I love this moment, and I slide into ritual to keep me moving forward: write up the syllabus (which just means creating an outline of possible exercises for each of the 8 weeks, loosely associated with some themes that I came up with awhile ago as topics I thought we ought to touch on during workshops, or themes that often come up whether or not I intend/plan for them to: re-rooting, writing the body, fearless words, unspoken desire, and others), prepare the handouts, shop for snacks, shave and cut up the carrots.

(This is too focused, not morning-dreamy enough.  The poems live under your shoes at the sleepiest times (isn’t that what John Fox said, in the poetry he quoted?). I’d love to have an early morning writing workshop, 8am-10 or even 7-8:30, something folks would come to before they went to work, a space to collect with poetry, with dreamsong, with imagination and vivid interpersonal desire, with the sole purpose of haggling with meaning, a precision of tapping the right words, a sleepy-still writing time with others.)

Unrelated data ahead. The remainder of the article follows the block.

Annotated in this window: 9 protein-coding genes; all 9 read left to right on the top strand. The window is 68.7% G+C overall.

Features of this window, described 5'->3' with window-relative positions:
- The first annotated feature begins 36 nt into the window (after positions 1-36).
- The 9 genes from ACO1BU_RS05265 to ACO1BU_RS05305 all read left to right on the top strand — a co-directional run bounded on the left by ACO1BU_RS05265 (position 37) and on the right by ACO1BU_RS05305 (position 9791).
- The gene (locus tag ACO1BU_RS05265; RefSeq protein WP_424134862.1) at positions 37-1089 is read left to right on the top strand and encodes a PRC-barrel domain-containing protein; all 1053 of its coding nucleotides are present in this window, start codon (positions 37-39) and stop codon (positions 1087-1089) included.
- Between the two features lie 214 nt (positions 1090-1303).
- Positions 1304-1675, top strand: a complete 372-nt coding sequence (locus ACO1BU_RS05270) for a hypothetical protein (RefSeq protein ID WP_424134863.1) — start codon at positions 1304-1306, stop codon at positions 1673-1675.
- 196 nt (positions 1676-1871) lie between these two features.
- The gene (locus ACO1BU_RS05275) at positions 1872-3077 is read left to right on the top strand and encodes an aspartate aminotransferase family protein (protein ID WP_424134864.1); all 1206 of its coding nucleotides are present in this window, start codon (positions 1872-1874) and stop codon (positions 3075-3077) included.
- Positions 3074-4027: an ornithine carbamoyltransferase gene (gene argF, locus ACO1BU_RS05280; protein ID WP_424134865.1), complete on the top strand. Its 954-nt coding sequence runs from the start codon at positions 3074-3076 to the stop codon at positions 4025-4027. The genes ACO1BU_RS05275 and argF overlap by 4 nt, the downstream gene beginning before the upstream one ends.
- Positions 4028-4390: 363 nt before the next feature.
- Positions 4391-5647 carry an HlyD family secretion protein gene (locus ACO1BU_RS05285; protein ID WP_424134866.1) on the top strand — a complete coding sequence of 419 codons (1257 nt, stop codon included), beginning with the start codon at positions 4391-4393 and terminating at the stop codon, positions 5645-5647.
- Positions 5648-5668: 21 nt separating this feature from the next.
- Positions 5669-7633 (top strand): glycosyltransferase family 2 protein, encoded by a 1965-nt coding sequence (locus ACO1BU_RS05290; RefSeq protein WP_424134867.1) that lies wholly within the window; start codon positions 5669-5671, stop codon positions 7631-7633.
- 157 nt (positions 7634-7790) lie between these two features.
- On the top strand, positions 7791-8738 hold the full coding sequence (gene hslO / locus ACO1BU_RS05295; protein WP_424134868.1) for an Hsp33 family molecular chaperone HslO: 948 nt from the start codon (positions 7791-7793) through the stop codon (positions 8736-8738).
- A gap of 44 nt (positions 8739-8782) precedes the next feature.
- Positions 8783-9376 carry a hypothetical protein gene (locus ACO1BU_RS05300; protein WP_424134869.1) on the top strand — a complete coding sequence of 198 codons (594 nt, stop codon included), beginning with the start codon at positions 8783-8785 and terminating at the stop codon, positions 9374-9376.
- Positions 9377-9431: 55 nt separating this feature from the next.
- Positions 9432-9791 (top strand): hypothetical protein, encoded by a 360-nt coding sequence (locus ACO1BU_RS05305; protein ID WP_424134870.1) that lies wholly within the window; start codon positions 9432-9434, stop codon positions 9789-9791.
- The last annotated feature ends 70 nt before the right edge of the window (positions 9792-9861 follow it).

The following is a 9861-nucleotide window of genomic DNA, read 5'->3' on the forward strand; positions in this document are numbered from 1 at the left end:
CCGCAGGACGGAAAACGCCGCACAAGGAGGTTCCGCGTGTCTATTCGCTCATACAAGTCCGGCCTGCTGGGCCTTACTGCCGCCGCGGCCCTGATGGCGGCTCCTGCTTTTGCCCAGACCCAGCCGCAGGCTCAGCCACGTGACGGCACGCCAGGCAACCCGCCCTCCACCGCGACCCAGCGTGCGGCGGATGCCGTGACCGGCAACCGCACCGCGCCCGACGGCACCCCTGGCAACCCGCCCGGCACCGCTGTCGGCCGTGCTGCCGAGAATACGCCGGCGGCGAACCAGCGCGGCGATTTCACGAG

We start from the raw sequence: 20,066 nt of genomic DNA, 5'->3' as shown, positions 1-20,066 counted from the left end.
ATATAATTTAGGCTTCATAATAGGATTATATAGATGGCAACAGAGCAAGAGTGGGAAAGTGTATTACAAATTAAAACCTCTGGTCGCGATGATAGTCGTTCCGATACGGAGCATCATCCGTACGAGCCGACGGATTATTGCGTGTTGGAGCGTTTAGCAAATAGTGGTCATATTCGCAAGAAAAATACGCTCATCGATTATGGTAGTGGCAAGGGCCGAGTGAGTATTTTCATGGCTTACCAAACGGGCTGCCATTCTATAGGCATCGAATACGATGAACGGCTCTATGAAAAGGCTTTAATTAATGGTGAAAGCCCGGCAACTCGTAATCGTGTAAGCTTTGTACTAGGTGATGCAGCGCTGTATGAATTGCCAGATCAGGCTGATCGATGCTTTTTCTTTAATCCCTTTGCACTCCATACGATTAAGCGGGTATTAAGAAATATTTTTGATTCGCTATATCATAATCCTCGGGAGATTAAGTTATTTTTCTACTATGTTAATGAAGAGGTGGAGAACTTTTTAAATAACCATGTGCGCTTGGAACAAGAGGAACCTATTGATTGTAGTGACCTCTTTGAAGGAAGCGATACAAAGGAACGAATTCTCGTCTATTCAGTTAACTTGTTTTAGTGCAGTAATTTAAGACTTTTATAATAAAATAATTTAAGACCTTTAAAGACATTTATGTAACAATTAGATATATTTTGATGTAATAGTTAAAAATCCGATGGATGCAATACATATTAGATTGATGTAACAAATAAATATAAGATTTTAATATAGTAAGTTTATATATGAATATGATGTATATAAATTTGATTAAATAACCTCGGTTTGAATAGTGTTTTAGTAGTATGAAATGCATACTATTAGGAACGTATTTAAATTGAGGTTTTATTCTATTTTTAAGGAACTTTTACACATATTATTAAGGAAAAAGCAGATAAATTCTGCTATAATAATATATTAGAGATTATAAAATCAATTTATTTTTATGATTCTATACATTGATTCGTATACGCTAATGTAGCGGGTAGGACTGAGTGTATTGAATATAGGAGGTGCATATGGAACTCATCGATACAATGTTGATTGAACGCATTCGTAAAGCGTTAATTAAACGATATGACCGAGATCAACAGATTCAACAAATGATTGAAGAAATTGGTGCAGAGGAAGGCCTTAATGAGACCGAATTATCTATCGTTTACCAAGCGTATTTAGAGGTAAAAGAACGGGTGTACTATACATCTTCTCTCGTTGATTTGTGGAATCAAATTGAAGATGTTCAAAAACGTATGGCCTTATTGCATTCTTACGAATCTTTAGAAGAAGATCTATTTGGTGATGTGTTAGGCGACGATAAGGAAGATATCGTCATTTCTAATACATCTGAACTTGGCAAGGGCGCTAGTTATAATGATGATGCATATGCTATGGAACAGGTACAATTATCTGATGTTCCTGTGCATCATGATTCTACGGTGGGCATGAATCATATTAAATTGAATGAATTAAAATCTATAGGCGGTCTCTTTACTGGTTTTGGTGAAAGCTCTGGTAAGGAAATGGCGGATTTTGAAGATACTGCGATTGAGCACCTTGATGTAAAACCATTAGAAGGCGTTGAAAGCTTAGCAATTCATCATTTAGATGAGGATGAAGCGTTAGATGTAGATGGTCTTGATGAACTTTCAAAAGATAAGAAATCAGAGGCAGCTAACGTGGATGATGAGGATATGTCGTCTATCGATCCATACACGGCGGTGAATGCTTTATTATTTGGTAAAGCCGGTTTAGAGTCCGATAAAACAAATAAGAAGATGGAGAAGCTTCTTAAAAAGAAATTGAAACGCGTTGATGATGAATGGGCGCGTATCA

Here’s what happens at the writing workshops: we write and rewrite our own songs and stories; we practice hearing and witnessing one another’s artistry (and, in so doing, we practice bearing witness to our own); we practice deep kindness.  Each of these are revolutionary acts, and when combined, they can be incendiary — the lit match to inflame our transformative desire, our desire for transformation.

What’s important is how folks use the workshops to transform their writing, their sense of themselves as writers/artists –and how we, over and over again, re-learn that we can trust the truth of our own voices.

There’s no reason this should work this way.  We sit in a room together, we put pen to paper alone, we read our new writing. Why should that be a liberatory practice? Why should we be willing to take that risk?